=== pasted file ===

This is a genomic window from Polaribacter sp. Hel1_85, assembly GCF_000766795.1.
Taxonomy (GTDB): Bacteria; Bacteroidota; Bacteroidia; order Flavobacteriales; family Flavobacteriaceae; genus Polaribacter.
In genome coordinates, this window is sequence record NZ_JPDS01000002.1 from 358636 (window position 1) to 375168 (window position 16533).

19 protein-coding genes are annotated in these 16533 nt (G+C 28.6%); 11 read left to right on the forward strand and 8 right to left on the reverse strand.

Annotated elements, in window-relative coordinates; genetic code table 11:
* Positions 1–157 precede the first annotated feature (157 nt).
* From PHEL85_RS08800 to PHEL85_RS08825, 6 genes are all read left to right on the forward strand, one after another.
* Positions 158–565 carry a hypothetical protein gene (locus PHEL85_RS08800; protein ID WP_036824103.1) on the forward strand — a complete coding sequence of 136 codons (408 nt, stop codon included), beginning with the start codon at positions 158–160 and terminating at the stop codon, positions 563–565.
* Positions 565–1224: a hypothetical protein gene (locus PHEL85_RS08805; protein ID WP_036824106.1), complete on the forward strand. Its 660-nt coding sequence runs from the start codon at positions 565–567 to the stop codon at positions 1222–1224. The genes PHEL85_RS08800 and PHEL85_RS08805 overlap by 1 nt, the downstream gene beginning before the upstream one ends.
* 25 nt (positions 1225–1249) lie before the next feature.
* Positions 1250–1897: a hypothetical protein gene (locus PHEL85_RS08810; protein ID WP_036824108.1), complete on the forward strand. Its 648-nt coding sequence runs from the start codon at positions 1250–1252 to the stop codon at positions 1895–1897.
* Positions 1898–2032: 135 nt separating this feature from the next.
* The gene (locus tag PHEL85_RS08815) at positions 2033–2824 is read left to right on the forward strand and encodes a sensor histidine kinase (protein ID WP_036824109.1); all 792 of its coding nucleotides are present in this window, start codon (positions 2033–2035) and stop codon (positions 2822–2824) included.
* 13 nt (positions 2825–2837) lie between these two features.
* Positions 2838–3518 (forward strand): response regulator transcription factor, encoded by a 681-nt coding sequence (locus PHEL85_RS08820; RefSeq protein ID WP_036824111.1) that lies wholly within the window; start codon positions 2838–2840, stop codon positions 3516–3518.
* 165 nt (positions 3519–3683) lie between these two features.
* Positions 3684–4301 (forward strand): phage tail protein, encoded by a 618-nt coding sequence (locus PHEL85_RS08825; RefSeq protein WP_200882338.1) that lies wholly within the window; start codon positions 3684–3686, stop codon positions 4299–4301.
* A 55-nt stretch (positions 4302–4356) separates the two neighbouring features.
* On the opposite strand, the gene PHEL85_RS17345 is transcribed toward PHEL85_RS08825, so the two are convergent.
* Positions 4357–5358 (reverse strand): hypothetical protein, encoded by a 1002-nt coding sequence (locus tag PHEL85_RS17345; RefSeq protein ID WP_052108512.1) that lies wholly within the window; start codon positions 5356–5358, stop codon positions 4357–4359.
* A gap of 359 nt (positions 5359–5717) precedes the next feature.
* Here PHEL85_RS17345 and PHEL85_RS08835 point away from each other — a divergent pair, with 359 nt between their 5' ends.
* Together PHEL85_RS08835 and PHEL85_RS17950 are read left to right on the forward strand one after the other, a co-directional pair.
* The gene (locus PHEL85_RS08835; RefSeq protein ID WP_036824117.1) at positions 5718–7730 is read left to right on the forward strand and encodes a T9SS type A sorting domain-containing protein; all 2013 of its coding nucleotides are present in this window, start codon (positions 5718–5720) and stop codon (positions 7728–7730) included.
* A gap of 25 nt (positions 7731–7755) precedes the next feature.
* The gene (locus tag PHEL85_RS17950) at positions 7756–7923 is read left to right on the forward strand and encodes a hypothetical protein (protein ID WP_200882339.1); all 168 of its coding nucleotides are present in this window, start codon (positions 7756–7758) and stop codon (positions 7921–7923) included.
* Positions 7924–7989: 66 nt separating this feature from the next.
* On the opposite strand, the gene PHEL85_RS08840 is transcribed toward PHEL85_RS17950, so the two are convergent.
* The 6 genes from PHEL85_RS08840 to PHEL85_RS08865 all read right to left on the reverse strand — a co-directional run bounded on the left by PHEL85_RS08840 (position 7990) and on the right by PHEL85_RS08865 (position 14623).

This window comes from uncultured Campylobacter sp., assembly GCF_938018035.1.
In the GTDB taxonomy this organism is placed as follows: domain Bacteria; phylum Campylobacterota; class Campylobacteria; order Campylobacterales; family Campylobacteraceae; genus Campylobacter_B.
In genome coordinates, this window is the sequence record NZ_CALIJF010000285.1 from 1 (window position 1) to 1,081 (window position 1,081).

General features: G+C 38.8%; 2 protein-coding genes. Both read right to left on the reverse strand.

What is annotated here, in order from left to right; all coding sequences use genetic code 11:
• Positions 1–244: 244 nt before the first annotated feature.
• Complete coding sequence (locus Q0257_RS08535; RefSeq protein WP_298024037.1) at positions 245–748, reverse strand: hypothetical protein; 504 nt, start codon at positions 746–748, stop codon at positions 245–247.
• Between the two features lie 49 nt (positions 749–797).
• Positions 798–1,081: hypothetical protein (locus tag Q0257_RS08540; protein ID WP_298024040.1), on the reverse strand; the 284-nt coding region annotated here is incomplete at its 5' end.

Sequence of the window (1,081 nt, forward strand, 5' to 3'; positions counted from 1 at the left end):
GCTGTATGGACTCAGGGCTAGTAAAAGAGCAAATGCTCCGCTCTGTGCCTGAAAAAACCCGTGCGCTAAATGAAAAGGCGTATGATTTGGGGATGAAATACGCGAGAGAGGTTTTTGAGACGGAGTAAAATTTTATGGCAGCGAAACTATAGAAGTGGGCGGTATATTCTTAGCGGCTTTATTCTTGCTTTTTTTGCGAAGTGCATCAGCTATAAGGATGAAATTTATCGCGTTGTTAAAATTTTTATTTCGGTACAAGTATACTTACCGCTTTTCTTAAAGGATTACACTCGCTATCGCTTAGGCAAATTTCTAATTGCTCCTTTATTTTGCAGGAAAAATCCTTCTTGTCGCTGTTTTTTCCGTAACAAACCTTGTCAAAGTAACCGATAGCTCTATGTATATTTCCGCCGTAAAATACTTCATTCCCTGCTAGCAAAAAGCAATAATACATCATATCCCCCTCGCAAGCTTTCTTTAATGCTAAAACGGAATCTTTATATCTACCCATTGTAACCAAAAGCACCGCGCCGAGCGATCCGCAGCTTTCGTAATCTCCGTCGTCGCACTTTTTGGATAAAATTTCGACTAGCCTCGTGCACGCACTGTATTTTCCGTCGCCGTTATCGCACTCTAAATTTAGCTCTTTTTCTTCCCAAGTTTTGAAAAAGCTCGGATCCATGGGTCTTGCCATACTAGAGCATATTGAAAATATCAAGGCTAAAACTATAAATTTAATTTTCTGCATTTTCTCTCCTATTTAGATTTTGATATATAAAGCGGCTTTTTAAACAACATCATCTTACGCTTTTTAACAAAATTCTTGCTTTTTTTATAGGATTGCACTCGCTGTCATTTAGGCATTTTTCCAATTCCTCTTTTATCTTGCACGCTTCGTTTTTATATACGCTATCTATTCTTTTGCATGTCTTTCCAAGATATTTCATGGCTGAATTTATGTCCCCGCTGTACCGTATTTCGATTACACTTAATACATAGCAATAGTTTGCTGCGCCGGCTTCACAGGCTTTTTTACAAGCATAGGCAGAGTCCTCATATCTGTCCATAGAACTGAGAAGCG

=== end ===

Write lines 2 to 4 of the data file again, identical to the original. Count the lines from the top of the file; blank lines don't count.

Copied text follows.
Taxonomy (GTDB): Bacteria; Bacteroidota; Bacteroidia; order Flavobacteriales; family Flavobacteriaceae; genus Polaribacter.
In genome coordinates, this window is sequence record NZ_JPDS01000002.1 from 358636 (window position 1) to 375168 (window position 16533).

19 protein-coding genes are annotated in these 16533 nt (G+C 28.6%); 11 read left to right on the forward strand and 8 right to left on the reverse strand.